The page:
Recently, the Federal Circuit, for a second time this year, evaluated infringement of a method claim. The Court, vacating the recent panel decision in May, outlined the governing framework for direct infringement of a method claim. It held that direct infringement occurs “where all steps of a claimed method are performed by or attributable to a single entity.” This holding is significant because proving direct infringement of a method claim where steps of the method are performed by more than one party no longer requires the parties to be in principal-agent or contractual relationships, or joint enterprise, as demanded by the vacated panel decision.
In Akamai, it is undisputed that the accused infringer, Limelight, performed some but not all steps of the asserted method claims and that Limelight’s customers conducted the remaining steps. The previous en banc Federal Circuit found that Limelight was liable for induced infringement under Section 271(b) even though no single entity performed all the steps. That court, to get around the single entity requirement for direct infringement, essentially created an inducement liability under Section 271(b) where all the steps may be performed by more than one entity. The Supreme Court reversed because liability under Section 271(b) “must be predicated on direct infringement” and the Federal Circuit decision did not determine whether Limelight committed direct infringement under Section 271(a).
Under Section 271(a), direct infringement occurs where all steps of a method claim are performed by a single entity. On remand, the vacated panel held that when one party exercises sufficient “direction or control” over the actions of another, i.e. when the parties are in a principal-agent relationship, a contractual arrangement, or a joint enterprise, the “single entity” requirement may be met and the direct infringement may be found. The vacated panel concluded that neither providing a written manual explaining how to operate Limelight’s products, nor contracting out content providers would support a finding of sufficient direction or control. Thus, Limelight’s customers cannot be deemed as Limelight’s agents for direct infringement analysis.
The en banc court disagreed. It held that
Section 271(a) is not limited solely to principal-agent relationships, contractual arrangements, and joint enterprise, as the vacated panel decision held. Rather, to determine direct infringement, we consider whether all method steps can be attributed to a single entity.
(emphasis added). A third party’s actions can be attributed to an alleged infringer if the “alleged infringer conditions participation in an activity or receipt of a benefit upon performance of a step or steps of a patented method and establishes the manner or timing of that performance.”
Applying the new framework to the facts, the en banc court found that the contract Limelight required its customers to sign “delineates the steps customers must perform” to use Limelight’s service. Thus, substantial evidence supports a finding that “Limelight conditions customers’ use of its [service] upon its customers’ performance of the [steps claimed in the patent.]” Further, Limelight provides step-by-step instructions to its customers that they must follow to receive Limelight’s service and Limelight’s engineers provide technical support to customers. Therefore, “Limelight establishes the manner and timing of its customers’ performance so that customers can only avail themselves of the service upon their performance of the method steps.” Accordingly, “substantial evidence supports the jury’s verdict that all steps of the claimed methods were performed or attributable to Limelight.” Thus, the en banc decision creates a new, expanded standard of direct infringement of a method claim – e.g., where all steps of a claimed method are attributed to a single entity.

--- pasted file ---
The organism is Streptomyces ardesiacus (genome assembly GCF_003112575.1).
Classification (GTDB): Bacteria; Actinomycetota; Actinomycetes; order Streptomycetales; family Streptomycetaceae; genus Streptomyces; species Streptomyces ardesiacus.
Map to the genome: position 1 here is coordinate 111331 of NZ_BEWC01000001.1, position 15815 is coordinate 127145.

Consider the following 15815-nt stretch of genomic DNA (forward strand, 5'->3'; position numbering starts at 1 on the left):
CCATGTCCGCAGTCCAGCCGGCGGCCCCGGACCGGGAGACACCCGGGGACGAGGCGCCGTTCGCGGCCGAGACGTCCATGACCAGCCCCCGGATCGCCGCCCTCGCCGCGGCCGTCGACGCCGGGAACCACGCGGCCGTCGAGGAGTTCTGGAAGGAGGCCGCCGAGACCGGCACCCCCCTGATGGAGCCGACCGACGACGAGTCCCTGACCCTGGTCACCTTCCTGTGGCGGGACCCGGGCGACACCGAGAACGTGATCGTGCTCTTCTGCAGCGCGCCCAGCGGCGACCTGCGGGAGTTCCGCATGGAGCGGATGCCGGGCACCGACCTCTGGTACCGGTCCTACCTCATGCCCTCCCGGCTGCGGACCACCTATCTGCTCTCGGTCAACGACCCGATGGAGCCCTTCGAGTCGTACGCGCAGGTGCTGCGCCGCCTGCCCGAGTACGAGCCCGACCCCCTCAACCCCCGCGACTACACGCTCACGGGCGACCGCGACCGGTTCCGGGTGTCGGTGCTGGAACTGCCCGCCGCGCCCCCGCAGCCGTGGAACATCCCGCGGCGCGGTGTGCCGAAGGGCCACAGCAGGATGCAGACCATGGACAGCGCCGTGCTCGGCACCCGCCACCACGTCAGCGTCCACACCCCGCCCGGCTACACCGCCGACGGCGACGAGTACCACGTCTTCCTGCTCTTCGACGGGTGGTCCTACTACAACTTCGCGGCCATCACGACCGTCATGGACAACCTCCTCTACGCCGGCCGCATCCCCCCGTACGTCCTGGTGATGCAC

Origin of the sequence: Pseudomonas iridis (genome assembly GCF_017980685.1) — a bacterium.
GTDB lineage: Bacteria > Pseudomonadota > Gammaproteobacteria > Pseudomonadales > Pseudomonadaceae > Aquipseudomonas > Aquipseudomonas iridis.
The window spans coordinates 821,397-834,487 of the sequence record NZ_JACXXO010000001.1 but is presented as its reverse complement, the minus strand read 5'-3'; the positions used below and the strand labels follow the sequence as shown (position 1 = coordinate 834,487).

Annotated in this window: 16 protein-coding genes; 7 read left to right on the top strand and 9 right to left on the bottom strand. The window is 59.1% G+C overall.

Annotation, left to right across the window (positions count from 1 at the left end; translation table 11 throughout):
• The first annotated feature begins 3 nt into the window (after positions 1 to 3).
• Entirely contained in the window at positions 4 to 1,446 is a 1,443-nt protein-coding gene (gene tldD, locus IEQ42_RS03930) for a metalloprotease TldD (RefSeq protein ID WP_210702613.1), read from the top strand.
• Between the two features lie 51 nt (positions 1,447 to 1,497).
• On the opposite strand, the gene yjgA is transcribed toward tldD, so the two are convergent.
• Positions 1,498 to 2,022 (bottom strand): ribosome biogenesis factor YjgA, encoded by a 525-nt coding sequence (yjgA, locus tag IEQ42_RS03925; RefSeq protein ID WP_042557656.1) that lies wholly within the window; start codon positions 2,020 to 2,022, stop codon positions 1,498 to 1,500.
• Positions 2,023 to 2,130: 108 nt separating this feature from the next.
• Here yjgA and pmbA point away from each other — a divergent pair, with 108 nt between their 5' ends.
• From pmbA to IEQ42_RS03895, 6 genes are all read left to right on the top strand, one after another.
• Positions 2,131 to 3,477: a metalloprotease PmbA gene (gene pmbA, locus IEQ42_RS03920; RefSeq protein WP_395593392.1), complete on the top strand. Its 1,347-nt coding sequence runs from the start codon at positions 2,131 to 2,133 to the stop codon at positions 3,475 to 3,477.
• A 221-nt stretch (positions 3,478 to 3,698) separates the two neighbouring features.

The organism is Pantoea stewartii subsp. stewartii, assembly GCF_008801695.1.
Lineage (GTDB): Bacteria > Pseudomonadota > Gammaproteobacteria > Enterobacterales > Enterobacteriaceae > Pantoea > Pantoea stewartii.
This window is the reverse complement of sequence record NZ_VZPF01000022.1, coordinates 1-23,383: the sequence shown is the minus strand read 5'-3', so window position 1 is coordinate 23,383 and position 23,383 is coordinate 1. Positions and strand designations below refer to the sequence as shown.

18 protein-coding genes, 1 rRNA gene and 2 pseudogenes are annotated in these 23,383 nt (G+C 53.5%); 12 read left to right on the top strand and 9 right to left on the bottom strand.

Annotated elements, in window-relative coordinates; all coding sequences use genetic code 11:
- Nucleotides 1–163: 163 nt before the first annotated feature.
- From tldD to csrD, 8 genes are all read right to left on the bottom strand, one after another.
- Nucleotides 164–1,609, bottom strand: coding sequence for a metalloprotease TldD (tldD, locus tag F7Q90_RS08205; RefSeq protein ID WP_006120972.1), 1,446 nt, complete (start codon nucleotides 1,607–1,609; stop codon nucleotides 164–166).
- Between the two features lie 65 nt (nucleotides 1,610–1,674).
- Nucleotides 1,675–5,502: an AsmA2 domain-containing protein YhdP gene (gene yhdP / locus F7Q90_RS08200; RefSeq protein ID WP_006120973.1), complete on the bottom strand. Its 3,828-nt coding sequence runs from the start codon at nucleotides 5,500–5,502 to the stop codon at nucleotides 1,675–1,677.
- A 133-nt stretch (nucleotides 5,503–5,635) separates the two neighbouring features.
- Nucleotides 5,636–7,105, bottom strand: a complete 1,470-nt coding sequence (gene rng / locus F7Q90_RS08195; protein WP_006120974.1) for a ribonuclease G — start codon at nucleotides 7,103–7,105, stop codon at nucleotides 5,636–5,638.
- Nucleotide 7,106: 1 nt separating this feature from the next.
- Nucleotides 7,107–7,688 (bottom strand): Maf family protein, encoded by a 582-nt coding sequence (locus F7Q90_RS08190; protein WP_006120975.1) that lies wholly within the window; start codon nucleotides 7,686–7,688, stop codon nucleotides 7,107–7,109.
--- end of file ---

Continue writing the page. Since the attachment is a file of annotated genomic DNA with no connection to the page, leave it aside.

This is the second time the en banc Federal Circuit considered this case. On the first round, without reaching the issue of direct infringement, the en banc court found Limelight liable for induced infringement under Section 271(b) even though there was no direct infringer. See Akamai Technologies, Inc. v. Limelight Networks, Inc., 692 F.3d 1301, 1306 (Fed. Cir. 2012) rev’d, 134 S. Ct. 2111 (2014), (“Akamai I”). After remanding from the Supreme Court, which directed the lower court to revisit the issue of direct infringement under Section 271(a), the three-judge panel found that Limelight did not directly infringe the asserted claims because it only performed some but not all steps and its customers were not under its “direction or control.” Akamai Technologies, Inc v. Limelight Networks, Inc., 786 F.3d 899, 904 (Fed. Cir. 2015), vacated en banc Akamai Technologies, Inc. v. Limelight Networks, Inc., __ F. 3d. __, 2015 WL 4760450 (Fed. Cir. 2015), (“Akamai II”). That panel found that sufficient direction or control may occur in a principal-agent relationship, a contractual arrangement, or a joint enterprise. Id. at *1. On the second round, the en banc court again found Limelight liable, but for direct infringement under Section 271(a). See infra.
 Akamai Technologies, Inc. v. Limelight Networks, Inc., __ F. 3d. __, 2015 WL 4760450, at *1 (Fed. Cir. 2015) (emphasis added) (“Akamai III”).
 Akamai I, at 1306.
 Limelight Networks, Inc. v. Akamai Technologies, Inc., 134 S. Ct. 2111, 2120 (2014). The high court refused to review the merits of the Federal Circuit’s single entity rule for direct infringement set forth in Muniauction because that issue was not the ground for certiorari. Id.
 Akamai II, at 904.
 Id. at 914-915.
 Akamai III, at 2. The court also overruled all earlier precedent that limited direct infringement to principal-agent relationships, contractual arrangements, and joint enterprise. Id.
 Id. at 1.
 Id. at 3.
 Id. at 4.
Edited by Mieke Malmberg, Partner, Glaser Weil LLP